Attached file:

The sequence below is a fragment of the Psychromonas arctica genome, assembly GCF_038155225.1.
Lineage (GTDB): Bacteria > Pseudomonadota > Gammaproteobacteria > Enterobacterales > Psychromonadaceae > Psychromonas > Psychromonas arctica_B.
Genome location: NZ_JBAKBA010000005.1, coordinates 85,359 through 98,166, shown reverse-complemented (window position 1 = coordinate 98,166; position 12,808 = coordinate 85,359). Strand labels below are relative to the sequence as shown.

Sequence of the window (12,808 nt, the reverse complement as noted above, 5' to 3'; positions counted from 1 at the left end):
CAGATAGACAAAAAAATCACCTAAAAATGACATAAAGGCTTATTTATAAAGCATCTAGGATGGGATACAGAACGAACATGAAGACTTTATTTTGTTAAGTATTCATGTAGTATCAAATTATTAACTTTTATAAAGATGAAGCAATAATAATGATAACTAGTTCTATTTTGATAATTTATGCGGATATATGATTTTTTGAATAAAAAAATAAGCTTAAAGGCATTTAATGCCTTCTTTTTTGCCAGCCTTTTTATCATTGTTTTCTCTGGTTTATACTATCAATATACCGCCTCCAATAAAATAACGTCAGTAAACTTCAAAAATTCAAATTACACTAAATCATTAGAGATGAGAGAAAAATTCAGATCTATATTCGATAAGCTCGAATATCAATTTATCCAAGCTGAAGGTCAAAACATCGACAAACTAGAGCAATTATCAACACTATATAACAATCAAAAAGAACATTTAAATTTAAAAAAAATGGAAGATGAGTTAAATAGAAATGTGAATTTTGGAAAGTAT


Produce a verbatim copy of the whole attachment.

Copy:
The sequence below is a fragment of the Psychromonas arctica genome, assembly GCF_038155225.1.
Lineage (GTDB): Bacteria > Pseudomonadota > Gammaproteobacteria > Enterobacterales > Psychromonadaceae > Psychromonas > Psychromonas arctica_B.
Genome location: NZ_JBAKBA010000005.1, coordinates 85,359 through 98,166, shown reverse-complemented (window position 1 = coordinate 98,166; position 12,808 = coordinate 85,359). Strand labels below are relative to the sequence as shown.

Sequence of the window (12,808 nt, the reverse complement as noted above, 5' to 3'; positions counted from 1 at the left end):
CAGATAGACAAAAAAATCACCTAAAAATGACATAAAGGCTTATTTATAAAGCATCTAGGATGGGATACAGAACGAACATGAAGACTTTATTTTGTTAAGTATTCATGTAGTATCAAATTATTAACTTTTATAAAGATGAAGCAATAATAATGATAACTAGTTCTATTTTGATAATTTATGCGGATATATGATTTTTTGAATAAAAAAATAAGCTTAAAGGCATTTAATGCCTTCTTTTTTGCCAGCCTTTTTATCATTGTTTTCTCTGGTTTATACTATCAATATACCGCCTCCAATAAAATAACGTCAGTAAACTTCAAAAATTCAAATTACACTAAATCATTAGAGATGAGAGAAAAATTCAGATCTATATTCGATAAGCTCGAATATCAATTTATCCAAGCTGAAGGTCAAAACATCGACAAACTAGAGCAATTATCAACACTATATAACAATCAAAAAGAACATTTAAATTTAAAAAAAATGGAAGATGAGTTAAATAGAAATGTGAATTTTGGAAAGTAT